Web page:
The Carter administration's new campaign to prod labor unions into moderating their wage demands received its first visible setback yesterday as West Coast pulp and paper workers rejected a White House request to accept lower pay raises.

After a meeting in Portland Ore., with officials of the Council on Wage and Price Stability, union leaders said they would not back down on demands for wage boosts amounting to 30 percent over two years, which the White House has branded inflationary.

The union's defiance was a blow to the administration's wage-price program. Only hours before the session, Barry P. Bosworth, the council's director, had pointed to out-sized wage settlements as a major cause of the current round of inflation.

The council is beginning hearings this morning in Monterey County, Calif., on a contract involving members of the electrical workers' union that would provide wage boosts totaling almost 30 per cent or more over three years now were becoming commonplace among small unions and non-union workers. As a result, he said, "the rate of inflation is definitely accelerating on thr wage side."

Meanwhile, in a bit of good news for the administration, the American Telephone & Telegraph Co. announced that as a symbolic gesture to the anti-inflation fight, it would freeze general prices of Western Electric telephone equipment and avert all increases in xecutive pay this year.

The announcement was made by AT&T Chairman John D. DeButts following a meeting earlier this week with Robert S. Strauss, the administration's new anti-inflation czar. The lid on salary increases for AT&T exectives will affect some 430 persons.

The action came as, separately, the House Appropriations Committee voted to deny scheduled cost-of-living pay increases to some 16,000 federal exectives earning $47,500 a year or more - including President Carter, members of Congress and judges.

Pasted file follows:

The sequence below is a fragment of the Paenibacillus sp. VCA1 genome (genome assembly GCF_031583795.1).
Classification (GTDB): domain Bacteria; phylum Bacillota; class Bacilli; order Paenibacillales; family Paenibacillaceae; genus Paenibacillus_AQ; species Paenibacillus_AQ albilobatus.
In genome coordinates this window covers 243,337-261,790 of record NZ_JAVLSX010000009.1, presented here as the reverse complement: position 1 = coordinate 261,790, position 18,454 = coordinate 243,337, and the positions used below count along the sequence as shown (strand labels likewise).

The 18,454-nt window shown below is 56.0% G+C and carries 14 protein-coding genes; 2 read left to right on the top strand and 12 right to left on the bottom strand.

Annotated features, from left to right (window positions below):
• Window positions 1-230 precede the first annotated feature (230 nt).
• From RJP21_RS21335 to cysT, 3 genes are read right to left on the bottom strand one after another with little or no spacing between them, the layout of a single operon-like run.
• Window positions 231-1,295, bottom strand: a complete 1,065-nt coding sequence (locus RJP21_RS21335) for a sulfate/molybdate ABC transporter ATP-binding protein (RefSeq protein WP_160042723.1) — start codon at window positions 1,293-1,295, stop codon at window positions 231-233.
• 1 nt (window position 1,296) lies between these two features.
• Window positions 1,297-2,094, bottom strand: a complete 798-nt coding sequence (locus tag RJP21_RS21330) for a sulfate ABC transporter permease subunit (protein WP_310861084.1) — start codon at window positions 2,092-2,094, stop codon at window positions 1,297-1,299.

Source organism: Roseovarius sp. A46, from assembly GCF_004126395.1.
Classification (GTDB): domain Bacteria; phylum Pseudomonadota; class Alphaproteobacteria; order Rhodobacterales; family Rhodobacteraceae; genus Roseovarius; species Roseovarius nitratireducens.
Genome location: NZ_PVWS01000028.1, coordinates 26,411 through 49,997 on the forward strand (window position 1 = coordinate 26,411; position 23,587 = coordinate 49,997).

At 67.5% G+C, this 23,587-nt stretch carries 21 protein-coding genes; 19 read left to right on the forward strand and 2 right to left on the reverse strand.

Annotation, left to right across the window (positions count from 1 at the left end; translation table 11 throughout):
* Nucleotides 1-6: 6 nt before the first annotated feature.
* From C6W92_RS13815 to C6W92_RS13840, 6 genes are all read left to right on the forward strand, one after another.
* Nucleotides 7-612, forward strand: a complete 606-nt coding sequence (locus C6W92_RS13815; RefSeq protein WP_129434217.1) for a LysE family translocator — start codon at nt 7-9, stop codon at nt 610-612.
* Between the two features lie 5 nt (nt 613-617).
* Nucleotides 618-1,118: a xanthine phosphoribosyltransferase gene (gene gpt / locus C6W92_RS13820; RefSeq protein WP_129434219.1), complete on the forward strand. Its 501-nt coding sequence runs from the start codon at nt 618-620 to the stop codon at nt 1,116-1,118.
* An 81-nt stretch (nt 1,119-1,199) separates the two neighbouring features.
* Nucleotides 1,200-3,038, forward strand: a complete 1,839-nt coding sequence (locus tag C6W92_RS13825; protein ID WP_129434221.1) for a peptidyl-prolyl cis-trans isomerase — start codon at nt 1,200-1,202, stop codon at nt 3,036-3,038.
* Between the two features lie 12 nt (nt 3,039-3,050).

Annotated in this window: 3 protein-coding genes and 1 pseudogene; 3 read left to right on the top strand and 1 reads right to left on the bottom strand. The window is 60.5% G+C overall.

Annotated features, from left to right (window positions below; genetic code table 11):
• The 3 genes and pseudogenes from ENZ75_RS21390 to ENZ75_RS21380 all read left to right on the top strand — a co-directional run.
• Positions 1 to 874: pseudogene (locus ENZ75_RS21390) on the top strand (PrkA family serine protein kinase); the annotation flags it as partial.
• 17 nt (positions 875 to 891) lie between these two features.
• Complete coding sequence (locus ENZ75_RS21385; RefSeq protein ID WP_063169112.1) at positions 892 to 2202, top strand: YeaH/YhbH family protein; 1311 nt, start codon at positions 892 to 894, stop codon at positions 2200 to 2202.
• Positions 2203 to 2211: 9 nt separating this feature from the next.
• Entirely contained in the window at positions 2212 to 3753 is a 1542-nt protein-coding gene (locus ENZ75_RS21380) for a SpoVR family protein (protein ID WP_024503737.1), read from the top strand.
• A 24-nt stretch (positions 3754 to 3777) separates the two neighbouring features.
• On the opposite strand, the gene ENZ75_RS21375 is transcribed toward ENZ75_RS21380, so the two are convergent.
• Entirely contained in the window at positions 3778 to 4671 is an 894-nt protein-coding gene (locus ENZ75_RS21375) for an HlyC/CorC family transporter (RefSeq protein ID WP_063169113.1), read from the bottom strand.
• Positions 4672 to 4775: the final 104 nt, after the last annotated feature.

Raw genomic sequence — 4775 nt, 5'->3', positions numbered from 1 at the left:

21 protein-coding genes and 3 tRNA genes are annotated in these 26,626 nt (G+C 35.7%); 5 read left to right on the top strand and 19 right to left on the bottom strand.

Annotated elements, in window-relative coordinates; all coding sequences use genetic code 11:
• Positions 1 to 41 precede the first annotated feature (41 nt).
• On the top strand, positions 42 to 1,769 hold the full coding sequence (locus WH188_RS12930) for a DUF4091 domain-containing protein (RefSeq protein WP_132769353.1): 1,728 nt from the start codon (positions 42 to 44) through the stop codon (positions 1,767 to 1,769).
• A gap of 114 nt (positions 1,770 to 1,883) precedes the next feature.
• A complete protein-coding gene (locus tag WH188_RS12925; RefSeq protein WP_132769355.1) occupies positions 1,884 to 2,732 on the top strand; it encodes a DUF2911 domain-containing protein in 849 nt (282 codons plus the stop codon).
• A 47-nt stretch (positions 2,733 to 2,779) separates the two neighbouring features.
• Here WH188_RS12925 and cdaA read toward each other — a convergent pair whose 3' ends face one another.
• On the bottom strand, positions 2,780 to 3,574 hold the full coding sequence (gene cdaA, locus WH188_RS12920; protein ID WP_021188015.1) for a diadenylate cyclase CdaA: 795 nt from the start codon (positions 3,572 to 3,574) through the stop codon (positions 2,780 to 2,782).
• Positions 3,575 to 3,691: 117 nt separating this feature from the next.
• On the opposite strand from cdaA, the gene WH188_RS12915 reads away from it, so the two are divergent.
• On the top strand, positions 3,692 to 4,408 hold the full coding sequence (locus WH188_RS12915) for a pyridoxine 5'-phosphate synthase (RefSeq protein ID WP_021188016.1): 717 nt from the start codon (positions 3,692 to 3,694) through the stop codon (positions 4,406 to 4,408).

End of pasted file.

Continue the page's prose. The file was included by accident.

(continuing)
The measure, portrayed as an anti-inflation move, passed 22 to 8. President Carter has proposed limiting salary increases of all federal employees to 5.5 percent as part of his new anti-inflation program. The pay raises are scheduled to take effect next October 1.

Meanwhile, Arthur F. Burns, former chairman of the Federal Reserve Board, called yesterday for an even more stringent cut in federal salaries to about half the 6 percent target expected to be recommended by a federal comparability board.

Burns also urgd that the government eliminate its restrictions on agricultural production, relax minimum wage requirements and suspend the David-Bacon Act, which requires the government to pay that workers on federal contracts be paid the prevailing wage for their region.

In his meeting with reporters yesterday, Bosworth repeatedly emphasized the need for unions to cooperate with the adminstration's new wage-price programs. He warned that it simply was not practical to wait for evidence that prices were slowing first, as some labor leaders contend.

Bosworth also criticized what he called the seemingly hard-line "rhetoric" of the Federal Reserve Board, which he said had hinted repeatedly earlier this year it would relax its monteary tightening if the administration moved to reduce the deficit, but has not acted so far.

He also indicated he thought the administration "is going to have to find some way to respond to" the recent surge in meat prices, but offered no suggestins for a solution. Analysts expect meat prices to continue rising sharply for another few months before tapering off.